U.S. Supreme Court
Lincoln v. Claflin, 74 U.S. 7 Wall. 132 132 (1868)
Lincoln v. Claflin
74 U.S. (7 Wall.) 132
1. A bill of exceptions should only present the rulings of the court upon some matter of law, and should contain only so much of the testimony, or such a statement of the proofs made or offered as may be necessary to explain the bearing of the rulings upon the issue involved.
2. In an action against two defendants for fraudulently obtaining the property of the plaintiff, the declaration alleged that the fraud was a matter of prearrangement between them. The fraud of one of the defendants was not contested, and as to the other defendant, held that his subsequent participation in the fraud and its fruits was as effective to charge him to preconcert and combination for its execution.
3. Where fraud in the purchase or sale of property is in issue, evidence of other frauds of like character, committed by the same parties, at or near the same time, is admissible.
4. Where two persons are engaged together in the furtherance of a common design to defraud others, the declarations of each relating to the enterprise are evidence against the other, though made in the latter's absence.
5. Interest is not allowable as a matter of law in cases of tort. Its allowance as damages rests in the discretion of the jury.
6. Where a charge to the jury embraces several distinct propositions, a general exception to it will not avail the party if any one of the propositions is correct.
Claflin and others brought an action on the case against two defendants, Lincoln and Mileham, for fraudulently obtaining the property of the plaintiffs, alleging a combination and prearrangement between them, by which Mileham purchased goods to a large amount of different parties in New York, and among others of the plaintiffs, upon false and fraudulent representations of his means and business, and Lincoln sold them at St. Louis, within a few days afterwards, at auction, for less than their cost price, and appropriated the proceeds to his own use, the whole thing being alleged to have been done with intent to defraud the vendors of their property.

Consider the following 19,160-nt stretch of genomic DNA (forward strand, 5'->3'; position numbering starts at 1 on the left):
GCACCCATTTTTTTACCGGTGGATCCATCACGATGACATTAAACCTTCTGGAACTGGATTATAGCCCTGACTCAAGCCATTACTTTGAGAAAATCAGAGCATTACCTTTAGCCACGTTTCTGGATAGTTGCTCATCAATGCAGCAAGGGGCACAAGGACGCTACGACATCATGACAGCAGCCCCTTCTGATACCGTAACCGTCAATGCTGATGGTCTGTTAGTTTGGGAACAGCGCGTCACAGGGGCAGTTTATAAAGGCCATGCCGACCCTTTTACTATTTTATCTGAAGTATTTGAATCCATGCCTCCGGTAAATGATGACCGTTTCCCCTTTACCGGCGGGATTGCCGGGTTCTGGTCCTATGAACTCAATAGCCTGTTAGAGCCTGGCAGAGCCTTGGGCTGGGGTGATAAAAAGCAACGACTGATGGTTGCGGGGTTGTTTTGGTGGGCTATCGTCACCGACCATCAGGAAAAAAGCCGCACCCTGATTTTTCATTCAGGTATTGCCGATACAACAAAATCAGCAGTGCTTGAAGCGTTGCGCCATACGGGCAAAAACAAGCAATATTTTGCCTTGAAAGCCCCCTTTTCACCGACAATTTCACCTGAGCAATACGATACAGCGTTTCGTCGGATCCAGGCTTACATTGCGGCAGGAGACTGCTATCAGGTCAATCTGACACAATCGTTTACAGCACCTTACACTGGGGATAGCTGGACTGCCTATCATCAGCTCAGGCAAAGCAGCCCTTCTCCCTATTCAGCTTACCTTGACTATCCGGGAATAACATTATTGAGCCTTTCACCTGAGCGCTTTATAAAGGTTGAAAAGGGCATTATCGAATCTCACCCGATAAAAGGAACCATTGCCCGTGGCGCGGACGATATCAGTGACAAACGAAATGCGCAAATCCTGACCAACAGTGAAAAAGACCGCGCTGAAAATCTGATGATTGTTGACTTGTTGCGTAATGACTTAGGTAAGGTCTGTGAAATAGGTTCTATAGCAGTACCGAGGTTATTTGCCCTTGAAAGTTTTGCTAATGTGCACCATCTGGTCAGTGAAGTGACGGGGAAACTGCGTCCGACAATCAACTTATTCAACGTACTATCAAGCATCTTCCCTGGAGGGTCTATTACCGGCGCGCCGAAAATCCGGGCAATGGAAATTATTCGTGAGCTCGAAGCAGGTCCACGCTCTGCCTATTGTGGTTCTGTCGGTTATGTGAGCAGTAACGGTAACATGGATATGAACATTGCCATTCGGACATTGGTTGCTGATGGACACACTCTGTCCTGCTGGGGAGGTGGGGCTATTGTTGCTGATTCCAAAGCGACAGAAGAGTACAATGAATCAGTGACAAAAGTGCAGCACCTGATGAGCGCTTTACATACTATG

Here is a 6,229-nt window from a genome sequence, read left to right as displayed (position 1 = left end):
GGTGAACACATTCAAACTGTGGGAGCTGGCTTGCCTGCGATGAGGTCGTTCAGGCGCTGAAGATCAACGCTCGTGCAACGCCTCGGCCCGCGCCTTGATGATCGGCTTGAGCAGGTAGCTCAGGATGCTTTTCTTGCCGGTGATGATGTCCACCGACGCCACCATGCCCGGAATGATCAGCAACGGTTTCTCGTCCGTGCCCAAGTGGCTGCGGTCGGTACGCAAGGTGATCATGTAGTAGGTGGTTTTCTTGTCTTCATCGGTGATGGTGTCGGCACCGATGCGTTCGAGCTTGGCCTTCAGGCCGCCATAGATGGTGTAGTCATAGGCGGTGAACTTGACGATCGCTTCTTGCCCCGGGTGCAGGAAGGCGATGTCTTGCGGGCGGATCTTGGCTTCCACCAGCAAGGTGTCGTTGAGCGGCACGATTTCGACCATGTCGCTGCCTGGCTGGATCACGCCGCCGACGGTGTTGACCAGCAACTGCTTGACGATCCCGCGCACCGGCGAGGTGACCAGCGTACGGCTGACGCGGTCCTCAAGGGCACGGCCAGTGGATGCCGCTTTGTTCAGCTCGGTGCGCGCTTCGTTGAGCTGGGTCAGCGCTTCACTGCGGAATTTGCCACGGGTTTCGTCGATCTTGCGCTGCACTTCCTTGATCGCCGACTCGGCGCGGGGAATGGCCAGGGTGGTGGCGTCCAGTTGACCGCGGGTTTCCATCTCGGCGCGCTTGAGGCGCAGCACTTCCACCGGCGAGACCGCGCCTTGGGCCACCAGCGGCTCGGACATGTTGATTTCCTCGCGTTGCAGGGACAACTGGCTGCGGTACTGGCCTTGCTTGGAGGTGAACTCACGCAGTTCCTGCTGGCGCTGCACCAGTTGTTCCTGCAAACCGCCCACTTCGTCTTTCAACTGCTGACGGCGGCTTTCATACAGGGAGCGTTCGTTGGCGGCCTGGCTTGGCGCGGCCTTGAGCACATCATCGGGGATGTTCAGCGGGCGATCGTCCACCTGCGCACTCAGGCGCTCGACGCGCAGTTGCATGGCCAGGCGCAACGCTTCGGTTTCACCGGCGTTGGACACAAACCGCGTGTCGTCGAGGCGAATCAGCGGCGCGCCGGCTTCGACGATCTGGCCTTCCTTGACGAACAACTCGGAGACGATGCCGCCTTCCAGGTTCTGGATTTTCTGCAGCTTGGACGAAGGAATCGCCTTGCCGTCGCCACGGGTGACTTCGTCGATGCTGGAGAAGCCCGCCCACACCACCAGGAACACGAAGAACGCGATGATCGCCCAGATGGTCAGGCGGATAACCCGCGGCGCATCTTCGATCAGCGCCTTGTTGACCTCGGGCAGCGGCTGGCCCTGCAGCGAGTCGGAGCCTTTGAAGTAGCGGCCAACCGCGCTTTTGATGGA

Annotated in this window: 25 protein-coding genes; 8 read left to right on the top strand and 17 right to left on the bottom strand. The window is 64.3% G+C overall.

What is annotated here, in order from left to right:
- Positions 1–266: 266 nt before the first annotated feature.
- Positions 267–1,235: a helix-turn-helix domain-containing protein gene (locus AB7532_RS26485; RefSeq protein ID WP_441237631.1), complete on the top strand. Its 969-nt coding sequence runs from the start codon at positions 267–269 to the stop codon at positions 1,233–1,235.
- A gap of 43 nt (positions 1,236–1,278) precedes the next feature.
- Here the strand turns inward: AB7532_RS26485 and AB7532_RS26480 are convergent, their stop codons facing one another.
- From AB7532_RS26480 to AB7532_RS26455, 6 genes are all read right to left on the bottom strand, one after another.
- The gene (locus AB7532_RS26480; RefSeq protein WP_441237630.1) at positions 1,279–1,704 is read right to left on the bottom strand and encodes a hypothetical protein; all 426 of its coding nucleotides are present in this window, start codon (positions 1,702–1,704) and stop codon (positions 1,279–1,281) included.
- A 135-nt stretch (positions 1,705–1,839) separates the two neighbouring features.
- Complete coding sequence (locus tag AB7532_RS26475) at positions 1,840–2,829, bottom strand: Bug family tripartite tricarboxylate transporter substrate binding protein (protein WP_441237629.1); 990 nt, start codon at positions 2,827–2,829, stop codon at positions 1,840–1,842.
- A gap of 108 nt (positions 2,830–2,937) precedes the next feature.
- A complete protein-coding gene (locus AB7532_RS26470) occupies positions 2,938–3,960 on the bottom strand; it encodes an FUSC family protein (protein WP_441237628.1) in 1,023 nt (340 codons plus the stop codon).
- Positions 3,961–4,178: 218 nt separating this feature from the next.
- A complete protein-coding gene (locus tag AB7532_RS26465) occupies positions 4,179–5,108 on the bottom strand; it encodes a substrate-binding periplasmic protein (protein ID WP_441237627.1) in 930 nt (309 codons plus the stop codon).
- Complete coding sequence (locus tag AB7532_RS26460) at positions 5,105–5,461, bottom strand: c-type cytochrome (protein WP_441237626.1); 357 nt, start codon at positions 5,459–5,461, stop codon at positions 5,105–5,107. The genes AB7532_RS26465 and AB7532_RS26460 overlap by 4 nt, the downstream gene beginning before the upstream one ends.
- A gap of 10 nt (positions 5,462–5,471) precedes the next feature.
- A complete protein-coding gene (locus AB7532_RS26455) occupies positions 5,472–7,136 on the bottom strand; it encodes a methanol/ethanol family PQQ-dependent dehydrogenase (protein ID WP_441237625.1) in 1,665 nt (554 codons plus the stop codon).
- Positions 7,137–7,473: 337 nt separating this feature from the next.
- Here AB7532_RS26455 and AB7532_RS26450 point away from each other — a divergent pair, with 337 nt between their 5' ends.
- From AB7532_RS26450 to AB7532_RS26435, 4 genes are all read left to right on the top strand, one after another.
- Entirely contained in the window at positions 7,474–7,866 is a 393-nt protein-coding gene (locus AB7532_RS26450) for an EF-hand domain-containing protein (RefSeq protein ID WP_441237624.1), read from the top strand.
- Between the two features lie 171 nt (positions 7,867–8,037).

That Mileham was guilty of the fraud was not seriously controverted in the court below.
The principal defense turned upon the connection of the chanrobles.com-red
defendant Lincoln with the fraudulent acts of Mileham. Lincoln had been, it was alleged, a large creditor of Mileham, and, as he and Mileham asserted, had obtained the goods from Mileham only by his own superior vigilance, and to pay his own just debt. On the subject of the fraudulent connection of the parties, the court charged that the jury must be satisfied either that Lincoln was a party to the original fraud, or that he became a party to it by his own conduct and acts subsequently, with knowledge of the fraud; and that this last, if true, "would be the same as though he had been a party to it originally." The court also admitted evidence of other similar fraudulent transactions of the same parties, with others, made about the same time. The court also allowed declarations of each party, made in the absence of the other, relating to the transaction in question, to go to the jury; but it charged that whether these declarations would be evidence as against both, would depend on the view the jury should take in relation to the completion and consummation of the fraudulent enterprise; that is to say, if they believed there was a fraudulent concert between the two defendants, and that these declarations were made during the progress and continuation of the enterprise, what each said would be evidence against the other; but that if the enterprise was ended and completed before the declarations were made, then that what one said would not be evidence against the other. As to damages, it charged that if the jury should find for the plaintiffs, that the amount should be "the value of the goods at the time they were purchased, with interest from that time."
The plaintiff excepted to the admission of the evidence above mentioned, and to the charge of the court generally, but did not except to it on the ground of a wrong instruction as to interest. The bill of exceptions set out the whole evidence given on the trial, with a long charge in extenso, and occupied ninety-six pages out of a hundred and twenty-six which composed the record.
The plaintiff recovered judgment, and the defendant, Lincoln, brought the case by a writ of error to this Court. chanrobles.com-red